A Montana judge who said a 14-year-old rape victim appeared "older than her chronological age" faces public censure and a 31-day suspension without pay for his misconduct in the case, the Montana Supreme Court said in a Wednesday order.
A Montana judge who said a 14-year-old rape victim appeared “older than her chronological age” faces public censure and a 31-day suspension without pay for his misconduct in the case, the Montana Supreme Court said in a Wednesday order.
Justices said Judge G. Todd Baugh of Billings eroded confidence in the court system with his actions in the case of convicted rapist and former teacher Stacey Dean Rambold.
“There is no place in the Montana judiciary for perpetuating the stereotype that women and girls are responsible for sexual crimes committed against them,” Chief Justice Mike McGrath wrote.
Baugh, 72, was ordered to appear before the court July 1 for the public censure.
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The judge, who is the son of former Washington Redskins quarterback “Slingin” Sammy” Baugh, sent Rambold to prison for just 30 days last year after he pleaded guilty to sexual intercourse without consent. Prosecutors appealed, and the Supreme Court in April ordered a new sentencing in the case by a different judge.
Under Montana law, children under 16 cannot consent to sexual intercourse.
Baugh has apologized for his actions and said he plans to retire when his term expires in December after three decades on the bench. He drew widespread condemnation for suggesting the victim shared responsibility for her rape, including protests and a petition seeking his resignation.
A formal complaint was filed in February by the Montana Judicial Standards Commission, leading to Wednesday’s ruling by the high court.
Rambold was a 47 -year-old business teacher at Billings Senior High School at the time of the crime. Victim Cherice Moralez was one of his students. She committed suicide while the case was pending trial.
Her mother, Auliea Hanlon, said Wednesday that the high court’s punishment for the judge was “better than nothing.”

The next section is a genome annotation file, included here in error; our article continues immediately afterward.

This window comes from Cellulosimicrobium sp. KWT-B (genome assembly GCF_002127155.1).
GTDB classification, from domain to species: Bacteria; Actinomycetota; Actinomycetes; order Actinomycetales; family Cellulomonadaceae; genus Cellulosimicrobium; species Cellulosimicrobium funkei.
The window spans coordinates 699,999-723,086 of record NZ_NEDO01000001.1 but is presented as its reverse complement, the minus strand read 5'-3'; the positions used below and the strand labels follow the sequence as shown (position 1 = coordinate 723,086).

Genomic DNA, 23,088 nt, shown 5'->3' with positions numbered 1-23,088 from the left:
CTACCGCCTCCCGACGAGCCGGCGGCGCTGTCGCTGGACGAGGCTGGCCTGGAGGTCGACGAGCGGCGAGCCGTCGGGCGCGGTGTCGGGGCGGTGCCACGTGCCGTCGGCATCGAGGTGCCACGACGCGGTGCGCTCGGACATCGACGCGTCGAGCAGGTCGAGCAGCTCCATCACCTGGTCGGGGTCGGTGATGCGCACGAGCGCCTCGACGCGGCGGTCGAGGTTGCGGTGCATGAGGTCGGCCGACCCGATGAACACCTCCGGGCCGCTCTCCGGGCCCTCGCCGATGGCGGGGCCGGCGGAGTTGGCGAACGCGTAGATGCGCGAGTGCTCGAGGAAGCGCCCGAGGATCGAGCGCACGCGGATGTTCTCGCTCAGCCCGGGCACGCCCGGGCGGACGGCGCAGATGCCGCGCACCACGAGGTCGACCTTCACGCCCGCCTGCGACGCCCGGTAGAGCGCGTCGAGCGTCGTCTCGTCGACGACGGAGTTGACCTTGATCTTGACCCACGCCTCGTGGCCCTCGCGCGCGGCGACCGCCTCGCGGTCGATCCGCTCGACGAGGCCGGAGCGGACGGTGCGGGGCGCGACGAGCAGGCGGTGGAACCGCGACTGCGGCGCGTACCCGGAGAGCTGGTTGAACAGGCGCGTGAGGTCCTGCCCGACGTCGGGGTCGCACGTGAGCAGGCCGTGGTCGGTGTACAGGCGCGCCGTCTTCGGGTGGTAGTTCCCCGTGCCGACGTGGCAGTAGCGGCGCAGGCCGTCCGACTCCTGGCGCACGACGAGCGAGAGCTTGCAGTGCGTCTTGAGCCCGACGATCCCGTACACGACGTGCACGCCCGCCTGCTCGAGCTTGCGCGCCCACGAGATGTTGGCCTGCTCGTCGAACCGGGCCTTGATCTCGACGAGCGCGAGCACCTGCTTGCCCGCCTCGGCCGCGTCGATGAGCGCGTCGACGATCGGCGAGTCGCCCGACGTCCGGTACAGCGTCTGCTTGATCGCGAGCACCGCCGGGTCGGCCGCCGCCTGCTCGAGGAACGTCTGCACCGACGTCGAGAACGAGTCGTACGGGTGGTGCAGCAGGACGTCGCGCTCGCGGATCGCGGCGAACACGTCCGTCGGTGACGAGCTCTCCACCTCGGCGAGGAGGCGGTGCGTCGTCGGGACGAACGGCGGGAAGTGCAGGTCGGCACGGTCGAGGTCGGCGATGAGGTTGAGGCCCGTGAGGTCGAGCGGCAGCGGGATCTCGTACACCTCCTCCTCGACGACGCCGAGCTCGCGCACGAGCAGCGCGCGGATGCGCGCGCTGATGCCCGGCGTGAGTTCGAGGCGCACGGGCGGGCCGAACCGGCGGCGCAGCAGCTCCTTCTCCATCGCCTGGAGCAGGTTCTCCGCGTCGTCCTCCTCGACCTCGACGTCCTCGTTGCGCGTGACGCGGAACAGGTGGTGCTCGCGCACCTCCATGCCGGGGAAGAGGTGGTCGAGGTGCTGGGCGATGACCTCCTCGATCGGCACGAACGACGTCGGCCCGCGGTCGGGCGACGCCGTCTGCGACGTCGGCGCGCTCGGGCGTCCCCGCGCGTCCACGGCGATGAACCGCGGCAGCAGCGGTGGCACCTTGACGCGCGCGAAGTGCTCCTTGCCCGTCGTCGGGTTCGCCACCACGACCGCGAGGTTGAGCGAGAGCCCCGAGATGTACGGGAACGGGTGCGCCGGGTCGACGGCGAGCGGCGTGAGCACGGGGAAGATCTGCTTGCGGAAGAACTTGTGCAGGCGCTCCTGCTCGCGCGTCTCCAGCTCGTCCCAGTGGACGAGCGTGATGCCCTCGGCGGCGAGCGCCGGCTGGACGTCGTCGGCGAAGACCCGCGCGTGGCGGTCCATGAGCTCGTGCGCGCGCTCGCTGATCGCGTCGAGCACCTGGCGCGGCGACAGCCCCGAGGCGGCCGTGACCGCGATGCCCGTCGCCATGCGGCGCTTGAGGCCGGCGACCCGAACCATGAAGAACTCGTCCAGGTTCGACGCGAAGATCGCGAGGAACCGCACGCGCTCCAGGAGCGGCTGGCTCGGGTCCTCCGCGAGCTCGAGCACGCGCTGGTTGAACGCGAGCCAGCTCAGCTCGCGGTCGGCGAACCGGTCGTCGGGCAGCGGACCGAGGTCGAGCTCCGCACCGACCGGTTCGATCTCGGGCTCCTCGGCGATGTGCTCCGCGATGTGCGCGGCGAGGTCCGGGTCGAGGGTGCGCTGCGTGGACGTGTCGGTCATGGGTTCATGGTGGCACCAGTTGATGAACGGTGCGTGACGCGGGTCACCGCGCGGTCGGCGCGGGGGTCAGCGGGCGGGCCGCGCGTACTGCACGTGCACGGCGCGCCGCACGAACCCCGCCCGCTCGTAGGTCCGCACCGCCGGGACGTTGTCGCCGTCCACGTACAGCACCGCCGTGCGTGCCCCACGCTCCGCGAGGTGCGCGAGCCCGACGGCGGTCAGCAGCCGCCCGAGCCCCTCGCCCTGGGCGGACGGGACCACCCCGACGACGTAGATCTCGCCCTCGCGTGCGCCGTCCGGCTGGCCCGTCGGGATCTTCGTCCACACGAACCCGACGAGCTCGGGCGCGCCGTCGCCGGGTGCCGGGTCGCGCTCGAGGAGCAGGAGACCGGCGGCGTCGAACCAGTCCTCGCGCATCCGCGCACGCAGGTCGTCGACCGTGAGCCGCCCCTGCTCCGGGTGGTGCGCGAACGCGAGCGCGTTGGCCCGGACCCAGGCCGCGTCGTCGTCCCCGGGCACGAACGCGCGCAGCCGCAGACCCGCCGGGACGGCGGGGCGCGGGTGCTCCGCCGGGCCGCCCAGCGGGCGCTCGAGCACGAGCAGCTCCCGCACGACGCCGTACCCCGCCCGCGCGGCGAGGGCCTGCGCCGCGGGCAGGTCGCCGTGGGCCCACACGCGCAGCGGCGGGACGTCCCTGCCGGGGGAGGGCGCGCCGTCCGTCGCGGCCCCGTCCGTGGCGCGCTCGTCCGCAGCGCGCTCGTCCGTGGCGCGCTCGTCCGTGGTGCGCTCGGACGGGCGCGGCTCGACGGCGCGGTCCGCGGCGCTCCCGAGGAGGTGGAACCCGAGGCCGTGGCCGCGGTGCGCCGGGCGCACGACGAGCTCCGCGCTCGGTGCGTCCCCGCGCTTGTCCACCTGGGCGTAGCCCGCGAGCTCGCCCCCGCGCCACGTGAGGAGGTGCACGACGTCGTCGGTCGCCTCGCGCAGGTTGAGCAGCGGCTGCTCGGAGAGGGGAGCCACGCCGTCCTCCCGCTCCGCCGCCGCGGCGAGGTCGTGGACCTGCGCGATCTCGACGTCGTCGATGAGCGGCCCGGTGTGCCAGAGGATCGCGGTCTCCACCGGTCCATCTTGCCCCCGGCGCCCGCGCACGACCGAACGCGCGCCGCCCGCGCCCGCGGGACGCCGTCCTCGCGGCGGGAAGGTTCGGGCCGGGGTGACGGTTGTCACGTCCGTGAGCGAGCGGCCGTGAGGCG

“It’s better than a poke in the eye,” Hanlon said. “I’m sure he regrets it, so there’s not anything I could do about it either way.”
Baugh previously consented to a censure by the court but not suspension. The order on Wednesday gives him 15 days to withdraw his consent. That would return the matter to the judicial commission for formal proceedings.
Along with his comments in the case, which were made during Rambold’s August sentencing hearing, Baugh was criticized by the court for handing down an illegal sentence.
The judge attempted to reverse the sentence in the days that followed — a move that was blocked by the state Supreme Court. Justices chided him for nevertheless holding a hearing in September in which Baugh sought to explain the lenient sentence given to Rambold by saying it “wasn’t this forcible, beat-up rape.”
Wednesday’s order drew a dissenting opinion from Justice Laurie McKinnon She questioned the court’s decision to hand down a punishment that exceeded the judicial commission’s recommendation of censure or reprimand.
While agreeing that Baugh’s statements were improper, McKinnon said the court should not reply to the public outcry over the case with increased sanctions.
Rambold has been free since last fall after serving out his original sentence — 15 years in prison with all but one month suspended. After his release, Rambold registered as a sex offender and was to remain on probation through 2028.
On Tuesday, the Montana Supreme Court denied a request from Rambold’s attorneys for a new hearing. The lawyers had argued the one month Rambold already served in Montana State Prison was sufficient.